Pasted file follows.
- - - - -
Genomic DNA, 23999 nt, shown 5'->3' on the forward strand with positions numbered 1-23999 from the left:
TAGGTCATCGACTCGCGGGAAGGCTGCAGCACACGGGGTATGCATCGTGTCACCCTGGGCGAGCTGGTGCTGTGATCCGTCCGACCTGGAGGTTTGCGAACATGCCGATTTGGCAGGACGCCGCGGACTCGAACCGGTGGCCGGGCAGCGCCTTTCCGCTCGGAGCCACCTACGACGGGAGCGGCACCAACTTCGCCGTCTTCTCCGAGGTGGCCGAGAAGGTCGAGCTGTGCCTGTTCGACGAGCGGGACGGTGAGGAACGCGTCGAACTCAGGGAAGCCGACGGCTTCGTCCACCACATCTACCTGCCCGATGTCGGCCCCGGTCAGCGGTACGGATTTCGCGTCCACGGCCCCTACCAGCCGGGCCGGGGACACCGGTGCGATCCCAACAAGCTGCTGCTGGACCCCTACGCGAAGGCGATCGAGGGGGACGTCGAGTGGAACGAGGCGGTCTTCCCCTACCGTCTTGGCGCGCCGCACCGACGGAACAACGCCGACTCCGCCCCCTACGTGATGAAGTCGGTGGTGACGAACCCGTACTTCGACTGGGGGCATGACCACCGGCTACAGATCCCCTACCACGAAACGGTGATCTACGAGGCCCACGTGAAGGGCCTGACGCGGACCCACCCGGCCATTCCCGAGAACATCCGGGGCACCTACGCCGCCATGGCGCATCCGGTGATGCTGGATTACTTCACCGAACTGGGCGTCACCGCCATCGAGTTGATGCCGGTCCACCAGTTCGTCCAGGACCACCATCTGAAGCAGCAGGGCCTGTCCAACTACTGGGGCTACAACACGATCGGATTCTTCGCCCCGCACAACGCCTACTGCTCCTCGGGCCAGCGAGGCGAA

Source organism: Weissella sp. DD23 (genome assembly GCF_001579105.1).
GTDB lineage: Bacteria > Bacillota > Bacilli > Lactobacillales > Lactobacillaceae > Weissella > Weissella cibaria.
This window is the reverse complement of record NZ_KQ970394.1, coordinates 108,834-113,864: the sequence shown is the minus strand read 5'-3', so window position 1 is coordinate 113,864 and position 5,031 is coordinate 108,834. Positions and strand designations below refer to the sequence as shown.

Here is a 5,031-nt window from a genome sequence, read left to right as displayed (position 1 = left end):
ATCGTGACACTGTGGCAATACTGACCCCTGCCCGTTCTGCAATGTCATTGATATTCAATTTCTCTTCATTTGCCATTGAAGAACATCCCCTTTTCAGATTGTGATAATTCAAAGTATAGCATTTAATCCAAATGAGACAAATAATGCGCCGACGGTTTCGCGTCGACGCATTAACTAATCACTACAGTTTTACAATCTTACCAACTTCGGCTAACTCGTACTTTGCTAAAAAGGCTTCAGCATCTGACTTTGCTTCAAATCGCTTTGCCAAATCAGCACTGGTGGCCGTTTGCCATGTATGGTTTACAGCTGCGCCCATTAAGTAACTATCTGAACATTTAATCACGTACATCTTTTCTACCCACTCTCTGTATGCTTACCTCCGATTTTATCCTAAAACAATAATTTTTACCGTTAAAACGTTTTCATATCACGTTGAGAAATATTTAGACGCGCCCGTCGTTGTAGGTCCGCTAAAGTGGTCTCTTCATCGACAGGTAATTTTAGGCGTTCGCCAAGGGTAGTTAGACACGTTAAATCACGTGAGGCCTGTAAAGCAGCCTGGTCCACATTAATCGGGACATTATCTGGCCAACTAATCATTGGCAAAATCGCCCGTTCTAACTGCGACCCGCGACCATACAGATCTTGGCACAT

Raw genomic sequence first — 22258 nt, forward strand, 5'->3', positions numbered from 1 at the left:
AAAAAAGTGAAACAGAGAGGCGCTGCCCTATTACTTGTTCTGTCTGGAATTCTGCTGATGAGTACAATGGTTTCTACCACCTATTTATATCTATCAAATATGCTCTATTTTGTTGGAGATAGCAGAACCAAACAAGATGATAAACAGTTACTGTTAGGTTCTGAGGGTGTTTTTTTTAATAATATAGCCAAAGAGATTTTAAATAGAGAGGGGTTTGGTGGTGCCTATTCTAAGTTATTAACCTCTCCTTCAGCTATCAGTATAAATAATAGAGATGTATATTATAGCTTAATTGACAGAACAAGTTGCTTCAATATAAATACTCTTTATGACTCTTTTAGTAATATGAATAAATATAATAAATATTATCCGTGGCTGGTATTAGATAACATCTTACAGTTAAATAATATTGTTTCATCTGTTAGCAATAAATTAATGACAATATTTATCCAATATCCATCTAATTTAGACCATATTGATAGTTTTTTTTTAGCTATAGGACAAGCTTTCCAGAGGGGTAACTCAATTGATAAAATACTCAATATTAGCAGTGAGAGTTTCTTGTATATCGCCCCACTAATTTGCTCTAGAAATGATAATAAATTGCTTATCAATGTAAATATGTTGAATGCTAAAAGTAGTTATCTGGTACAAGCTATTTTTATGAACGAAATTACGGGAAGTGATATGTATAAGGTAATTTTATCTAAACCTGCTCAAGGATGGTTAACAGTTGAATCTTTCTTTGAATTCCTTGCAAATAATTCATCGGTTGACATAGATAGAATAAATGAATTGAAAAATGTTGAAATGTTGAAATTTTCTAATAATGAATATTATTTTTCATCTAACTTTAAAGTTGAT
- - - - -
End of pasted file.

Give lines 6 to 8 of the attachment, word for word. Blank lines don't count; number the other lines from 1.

Here is a 5,031-nt window from a genome sequence, read left to right as displayed (position 1 = left end):
ATCGTGACACTGTGGCAATACTGACCCCTGCCCGTTCTGCAATGTCATTGATATTCAATTTCTCTTCATTTGCCATTGAAGAACATCCCCTTTTCAGATTGTGATAATTCAAAGTATAGCATTTAATCCAAATGAGACAAATAATGCGCCGACGGTTTCGCGTCGACGCATTAACTAATCACTACAGTTTTACAATCTTACCAACTTCGGCTAACTCGTACTTTGCTAAAAAGGCTTCAGCATCTGACTTTGCTTCAAATCGCTTTGCCAAATCAGCACTGGTGGCCGTTTGCCATGTATGGTTTACAGCTGCGCCCATTAAGTAACTATCTGAACATTTAATCACGTACATCTTTTCTACCCACTCTCTGTATGCTTACCTCCGATTTTATCCTAAAACAATAATTTTTACCGTTAAAACGTTTTCATATCACGTTGAGAAATATTTAGACGCGCCCGTCGTTGTAGGTCCGCTAAAGTGGTCTCTTCATCGACAGGTAATTTTAGGCGTTCGCCAAGGGTAGTTAGACACGTTAAATCACGTGAGGCCTGTAAAGCAGCCTGGTCCACATTAATCGGGACATTATCTGGCCAACTAATCATTGGCAAAATCGCCCGTTCTAACTGCGACCCGCGACCATACAGATCTTGGCACAT

Raw genomic sequence first — 22258 nt, forward strand, 5'->3', positions numbered from 1 at the left: